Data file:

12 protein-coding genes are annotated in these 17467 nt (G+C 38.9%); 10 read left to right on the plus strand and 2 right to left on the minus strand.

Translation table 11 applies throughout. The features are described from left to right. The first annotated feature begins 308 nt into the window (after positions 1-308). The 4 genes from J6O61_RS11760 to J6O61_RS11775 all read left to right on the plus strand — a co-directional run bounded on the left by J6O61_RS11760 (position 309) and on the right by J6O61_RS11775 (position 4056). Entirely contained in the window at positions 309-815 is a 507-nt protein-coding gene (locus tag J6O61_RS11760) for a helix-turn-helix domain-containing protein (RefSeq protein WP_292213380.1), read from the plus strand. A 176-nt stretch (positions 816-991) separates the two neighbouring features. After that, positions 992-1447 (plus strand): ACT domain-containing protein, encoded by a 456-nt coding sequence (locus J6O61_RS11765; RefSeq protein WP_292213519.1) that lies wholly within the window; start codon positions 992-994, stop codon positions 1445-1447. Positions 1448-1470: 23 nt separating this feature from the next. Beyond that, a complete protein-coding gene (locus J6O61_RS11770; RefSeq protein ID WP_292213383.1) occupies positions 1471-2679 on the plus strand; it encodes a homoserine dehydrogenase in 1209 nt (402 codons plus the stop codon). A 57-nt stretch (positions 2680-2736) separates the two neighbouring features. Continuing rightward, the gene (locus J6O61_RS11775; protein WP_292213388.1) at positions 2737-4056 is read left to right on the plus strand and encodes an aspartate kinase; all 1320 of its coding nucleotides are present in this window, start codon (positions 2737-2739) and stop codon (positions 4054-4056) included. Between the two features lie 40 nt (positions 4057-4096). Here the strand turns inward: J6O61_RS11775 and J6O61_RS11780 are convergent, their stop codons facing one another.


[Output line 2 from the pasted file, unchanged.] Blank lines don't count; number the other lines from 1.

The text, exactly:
Translation table 11 applies throughout. The features are described from left to right. The first annotated feature begins 308 nt into the window (after positions 1-308). The 4 genes from J6O61_RS11760 to J6O61_RS11775 all read left to right on the plus strand — a co-directional run bounded on the left by J6O61_RS11760 (position 309) and on the right by J6O61_RS11775 (position 4056). Entirely contained in the window at positions 309-815 is a 507-nt protein-coding gene (locus tag J6O61_RS11760) for a helix-turn-helix domain-containing protein (RefSeq protein WP_292213380.1), read from the plus strand. A 176-nt stretch (positions 816-991) separates the two neighbouring features. After that, positions 992-1447 (plus strand): ACT domain-containing protein, encoded by a 456-nt coding sequence (locus J6O61_RS11765; RefSeq protein WP_292213519.1) that lies wholly within the window; start codon positions 992-994, stop codon positions 1445-1447. Positions 1448-1470: 23 nt separating this feature from the next. Beyond that, a complete protein-coding gene (locus J6O61_RS11770; RefSeq protein ID WP_292213383.1) occupies positions 1471-2679 on the plus strand; it encodes a homoserine dehydrogenase in 1209 nt (402 codons plus the stop codon). A 57-nt stretch (positions 2680-2736) separates the two neighbouring features. Continuing rightward, the gene (locus J6O61_RS11775; protein WP_292213388.1) at positions 2737-4056 is read left to right on the plus strand and encodes an aspartate kinase; all 1320 of its coding nucleotides are present in this window, start codon (positions 2737-2739) and stop codon (positions 4054-4056) included. Between the two features lie 40 nt (positions 4057-4096). Here the strand turns inward: J6O61_RS11775 and J6O61_RS11780 are convergent, their stop codons facing one another.